I had to settle for a Superman Model, which I got from Thrift Town. I really loved that model. Superman had to be my all time favorite super hero. I had Superman comic books, watched Superman on TV with George Reeves playing the lead role. I even dressed up as Superman for Halloween one year. My mother made the costume herself, which she did with all my costumes. I had that costume on way before Halloween rolled around, jumping off of chairs and sofas with my arms held up in front of me. I remember going to bed with it a few night, just in case I was needed at a moments notice.
So, between trips to Thrift Town and scanning the newspaper inserts along with reinforcement from the TV commercials, I would come up with my list. And after a number of reviews from my mother and edits and rewrites my list became final. As I handed it to her and she took off into the night with my father and headed to Thrift Town I knew I would not get everything on my list or maybe most of everything with a little extra that I didn’t expect.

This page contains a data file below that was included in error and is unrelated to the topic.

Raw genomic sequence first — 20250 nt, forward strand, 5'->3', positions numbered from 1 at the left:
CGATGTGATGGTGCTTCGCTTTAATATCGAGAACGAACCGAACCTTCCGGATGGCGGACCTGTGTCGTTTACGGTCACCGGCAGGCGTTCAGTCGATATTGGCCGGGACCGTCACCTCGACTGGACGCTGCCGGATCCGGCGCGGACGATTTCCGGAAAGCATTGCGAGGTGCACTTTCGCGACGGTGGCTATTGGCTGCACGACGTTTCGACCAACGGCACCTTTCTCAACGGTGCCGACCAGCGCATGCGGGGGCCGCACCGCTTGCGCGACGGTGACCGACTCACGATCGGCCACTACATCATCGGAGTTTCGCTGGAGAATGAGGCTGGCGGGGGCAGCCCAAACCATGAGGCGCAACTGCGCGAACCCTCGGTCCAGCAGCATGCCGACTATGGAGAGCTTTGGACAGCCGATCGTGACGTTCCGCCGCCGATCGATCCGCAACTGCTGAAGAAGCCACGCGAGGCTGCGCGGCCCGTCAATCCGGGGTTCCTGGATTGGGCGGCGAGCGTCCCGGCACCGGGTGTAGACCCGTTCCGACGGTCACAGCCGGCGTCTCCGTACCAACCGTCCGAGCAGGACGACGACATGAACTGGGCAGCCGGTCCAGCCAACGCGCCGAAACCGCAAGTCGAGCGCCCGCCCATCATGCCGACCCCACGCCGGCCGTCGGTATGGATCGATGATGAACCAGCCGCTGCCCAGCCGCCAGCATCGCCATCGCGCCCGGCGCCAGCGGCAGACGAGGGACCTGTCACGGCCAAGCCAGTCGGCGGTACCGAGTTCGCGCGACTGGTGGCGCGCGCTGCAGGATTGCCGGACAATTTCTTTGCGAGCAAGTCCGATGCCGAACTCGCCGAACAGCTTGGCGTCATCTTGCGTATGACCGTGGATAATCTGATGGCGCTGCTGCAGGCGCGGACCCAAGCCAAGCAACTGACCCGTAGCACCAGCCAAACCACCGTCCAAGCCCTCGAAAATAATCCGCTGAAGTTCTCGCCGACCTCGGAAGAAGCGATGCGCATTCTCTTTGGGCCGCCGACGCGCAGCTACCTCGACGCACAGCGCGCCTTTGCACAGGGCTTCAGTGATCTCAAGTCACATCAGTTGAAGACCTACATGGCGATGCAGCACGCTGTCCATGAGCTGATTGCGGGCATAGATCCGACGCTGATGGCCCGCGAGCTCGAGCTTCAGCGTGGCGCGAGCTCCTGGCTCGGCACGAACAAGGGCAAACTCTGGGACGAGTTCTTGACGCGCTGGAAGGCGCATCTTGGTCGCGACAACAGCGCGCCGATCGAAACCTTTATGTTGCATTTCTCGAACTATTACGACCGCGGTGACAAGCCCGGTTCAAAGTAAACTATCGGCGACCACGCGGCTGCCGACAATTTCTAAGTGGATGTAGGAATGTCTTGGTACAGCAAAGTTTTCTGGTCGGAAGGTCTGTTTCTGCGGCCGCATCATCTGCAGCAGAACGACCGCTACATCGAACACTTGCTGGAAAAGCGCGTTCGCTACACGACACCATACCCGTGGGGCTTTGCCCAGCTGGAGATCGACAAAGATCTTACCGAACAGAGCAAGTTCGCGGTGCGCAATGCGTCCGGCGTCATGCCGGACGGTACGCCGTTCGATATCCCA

I was watching TV upstairs with my grandfather when I heard my parents return. The door slammed and the bags and boxes made noise as they placed them on the table. My mother called upstairs and told me to stay there until she put the toys away. I remember her telling my grandmother how much they spent, and if you could believe it, it was around $17. Back in 1960 that must have been a lot of money.
My mother was great at hiding my gifts because I would never find them, no matter how hard I tried. But she didn’t play fair. Later on in years I would find out that she used to hide the gifts in a place I would never venture to by myself……the furnace room.
This dish is one of the most delicate, flavorful, seafood entrée you can make. The mild flavor and flake of the fish just melts in your mouth as the sauce raptures your taste buds. Have some crispy Italian bread on hand to soak up this flavorful sauce when the fish is gone. I guarantee your plate will be clean at the end.